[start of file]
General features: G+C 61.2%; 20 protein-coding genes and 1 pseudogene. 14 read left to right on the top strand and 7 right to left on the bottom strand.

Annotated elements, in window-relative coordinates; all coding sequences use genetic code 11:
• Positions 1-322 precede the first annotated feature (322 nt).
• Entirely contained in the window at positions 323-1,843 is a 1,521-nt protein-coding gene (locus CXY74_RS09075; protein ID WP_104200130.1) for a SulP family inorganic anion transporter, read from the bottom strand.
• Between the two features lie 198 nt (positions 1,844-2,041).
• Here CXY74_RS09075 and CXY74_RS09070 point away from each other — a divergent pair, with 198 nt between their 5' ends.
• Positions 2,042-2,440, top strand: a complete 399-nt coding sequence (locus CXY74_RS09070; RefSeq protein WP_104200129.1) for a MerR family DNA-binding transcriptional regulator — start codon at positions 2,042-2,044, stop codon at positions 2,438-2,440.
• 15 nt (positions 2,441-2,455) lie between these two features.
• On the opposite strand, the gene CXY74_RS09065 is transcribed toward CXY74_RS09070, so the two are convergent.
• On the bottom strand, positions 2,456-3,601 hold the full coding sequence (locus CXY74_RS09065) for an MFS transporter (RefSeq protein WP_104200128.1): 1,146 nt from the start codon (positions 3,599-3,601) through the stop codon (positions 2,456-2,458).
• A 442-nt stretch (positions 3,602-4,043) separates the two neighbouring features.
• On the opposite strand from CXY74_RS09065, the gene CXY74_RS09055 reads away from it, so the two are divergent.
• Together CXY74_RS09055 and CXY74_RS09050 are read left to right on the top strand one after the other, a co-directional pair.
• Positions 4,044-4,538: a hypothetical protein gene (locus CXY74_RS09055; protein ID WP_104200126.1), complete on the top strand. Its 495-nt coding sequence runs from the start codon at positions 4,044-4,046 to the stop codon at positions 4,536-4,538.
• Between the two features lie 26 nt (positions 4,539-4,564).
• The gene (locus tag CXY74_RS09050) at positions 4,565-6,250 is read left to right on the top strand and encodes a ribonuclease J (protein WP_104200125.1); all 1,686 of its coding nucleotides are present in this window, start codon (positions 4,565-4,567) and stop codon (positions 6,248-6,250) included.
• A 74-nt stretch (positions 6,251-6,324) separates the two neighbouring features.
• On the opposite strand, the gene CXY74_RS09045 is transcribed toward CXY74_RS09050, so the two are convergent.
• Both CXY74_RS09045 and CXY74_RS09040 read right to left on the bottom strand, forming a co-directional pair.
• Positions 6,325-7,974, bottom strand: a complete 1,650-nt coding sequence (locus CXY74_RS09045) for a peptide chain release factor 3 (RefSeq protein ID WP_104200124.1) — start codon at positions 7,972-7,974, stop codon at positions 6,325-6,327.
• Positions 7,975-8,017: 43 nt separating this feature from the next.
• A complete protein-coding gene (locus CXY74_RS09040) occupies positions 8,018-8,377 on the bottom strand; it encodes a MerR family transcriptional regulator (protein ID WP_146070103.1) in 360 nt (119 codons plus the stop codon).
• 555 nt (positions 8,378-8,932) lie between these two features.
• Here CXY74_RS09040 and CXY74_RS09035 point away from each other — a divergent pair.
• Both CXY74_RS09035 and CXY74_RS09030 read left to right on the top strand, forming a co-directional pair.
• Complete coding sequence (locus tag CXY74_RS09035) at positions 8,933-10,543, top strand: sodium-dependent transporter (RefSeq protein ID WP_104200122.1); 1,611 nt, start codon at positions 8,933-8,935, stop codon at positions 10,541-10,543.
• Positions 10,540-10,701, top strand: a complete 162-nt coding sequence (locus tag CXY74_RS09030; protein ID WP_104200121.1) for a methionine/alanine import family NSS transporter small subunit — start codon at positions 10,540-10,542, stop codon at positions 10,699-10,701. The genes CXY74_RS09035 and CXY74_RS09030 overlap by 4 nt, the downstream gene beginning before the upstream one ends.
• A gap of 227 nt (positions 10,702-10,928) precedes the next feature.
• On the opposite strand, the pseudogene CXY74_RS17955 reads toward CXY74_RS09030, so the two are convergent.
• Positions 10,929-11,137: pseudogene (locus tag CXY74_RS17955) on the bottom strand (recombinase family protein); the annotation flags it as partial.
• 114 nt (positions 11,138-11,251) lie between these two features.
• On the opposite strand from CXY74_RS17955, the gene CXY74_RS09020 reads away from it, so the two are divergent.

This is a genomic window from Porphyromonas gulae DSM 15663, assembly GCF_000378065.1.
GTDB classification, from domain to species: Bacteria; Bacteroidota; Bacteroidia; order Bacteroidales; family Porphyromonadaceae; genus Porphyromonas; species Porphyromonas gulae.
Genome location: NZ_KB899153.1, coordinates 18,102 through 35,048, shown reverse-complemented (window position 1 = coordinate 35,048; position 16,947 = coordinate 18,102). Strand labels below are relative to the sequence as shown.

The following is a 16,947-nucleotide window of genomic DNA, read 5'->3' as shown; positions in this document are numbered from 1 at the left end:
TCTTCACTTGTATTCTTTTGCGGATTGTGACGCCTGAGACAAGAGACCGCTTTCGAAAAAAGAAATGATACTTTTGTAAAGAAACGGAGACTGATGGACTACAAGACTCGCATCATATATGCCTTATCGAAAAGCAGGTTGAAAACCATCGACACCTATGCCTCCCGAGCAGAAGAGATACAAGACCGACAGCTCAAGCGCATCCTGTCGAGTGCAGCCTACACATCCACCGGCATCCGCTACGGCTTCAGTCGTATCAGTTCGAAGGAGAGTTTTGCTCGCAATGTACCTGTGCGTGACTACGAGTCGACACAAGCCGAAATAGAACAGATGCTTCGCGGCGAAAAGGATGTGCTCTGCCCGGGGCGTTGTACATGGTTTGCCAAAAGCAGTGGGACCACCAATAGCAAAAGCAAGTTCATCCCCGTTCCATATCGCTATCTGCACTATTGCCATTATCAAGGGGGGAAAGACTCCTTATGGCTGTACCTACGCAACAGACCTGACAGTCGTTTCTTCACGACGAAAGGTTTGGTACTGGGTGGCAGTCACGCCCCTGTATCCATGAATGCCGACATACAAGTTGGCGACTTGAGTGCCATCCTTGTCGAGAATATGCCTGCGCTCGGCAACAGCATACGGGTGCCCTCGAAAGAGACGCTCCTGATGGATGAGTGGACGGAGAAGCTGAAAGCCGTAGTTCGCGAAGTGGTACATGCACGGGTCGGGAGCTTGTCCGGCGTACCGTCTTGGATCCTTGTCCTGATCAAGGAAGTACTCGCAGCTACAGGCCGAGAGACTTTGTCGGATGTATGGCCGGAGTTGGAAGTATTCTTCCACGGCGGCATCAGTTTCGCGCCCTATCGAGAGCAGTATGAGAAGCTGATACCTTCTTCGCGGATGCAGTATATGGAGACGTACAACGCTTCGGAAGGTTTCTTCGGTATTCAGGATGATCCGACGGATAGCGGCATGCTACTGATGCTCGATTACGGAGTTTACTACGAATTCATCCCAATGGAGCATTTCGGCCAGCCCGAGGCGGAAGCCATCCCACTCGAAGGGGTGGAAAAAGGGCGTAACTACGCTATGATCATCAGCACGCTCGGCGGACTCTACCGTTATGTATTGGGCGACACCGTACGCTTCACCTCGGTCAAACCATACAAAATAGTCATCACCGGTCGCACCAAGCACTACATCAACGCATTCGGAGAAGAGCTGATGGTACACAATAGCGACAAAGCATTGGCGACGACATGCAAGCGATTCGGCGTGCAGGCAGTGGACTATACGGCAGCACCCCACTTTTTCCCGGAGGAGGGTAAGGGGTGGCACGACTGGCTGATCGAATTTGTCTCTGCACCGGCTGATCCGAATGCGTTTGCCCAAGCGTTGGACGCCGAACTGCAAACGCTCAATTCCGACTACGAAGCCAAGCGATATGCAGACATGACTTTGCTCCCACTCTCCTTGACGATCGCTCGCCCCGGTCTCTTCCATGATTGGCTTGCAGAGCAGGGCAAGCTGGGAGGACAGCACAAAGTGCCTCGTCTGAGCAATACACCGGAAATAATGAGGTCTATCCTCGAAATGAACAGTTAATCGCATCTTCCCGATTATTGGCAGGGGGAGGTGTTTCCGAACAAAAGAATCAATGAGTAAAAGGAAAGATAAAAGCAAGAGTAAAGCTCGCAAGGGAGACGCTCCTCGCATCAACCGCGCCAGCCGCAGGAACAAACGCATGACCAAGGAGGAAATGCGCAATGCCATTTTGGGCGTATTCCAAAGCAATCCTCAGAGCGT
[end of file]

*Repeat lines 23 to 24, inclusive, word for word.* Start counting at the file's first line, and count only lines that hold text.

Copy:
• 555 nt (positions 8,378-8,932) lie between these two features.
• Here CXY74_RS09040 and CXY74_RS09035 point away from each other — a divergent pair.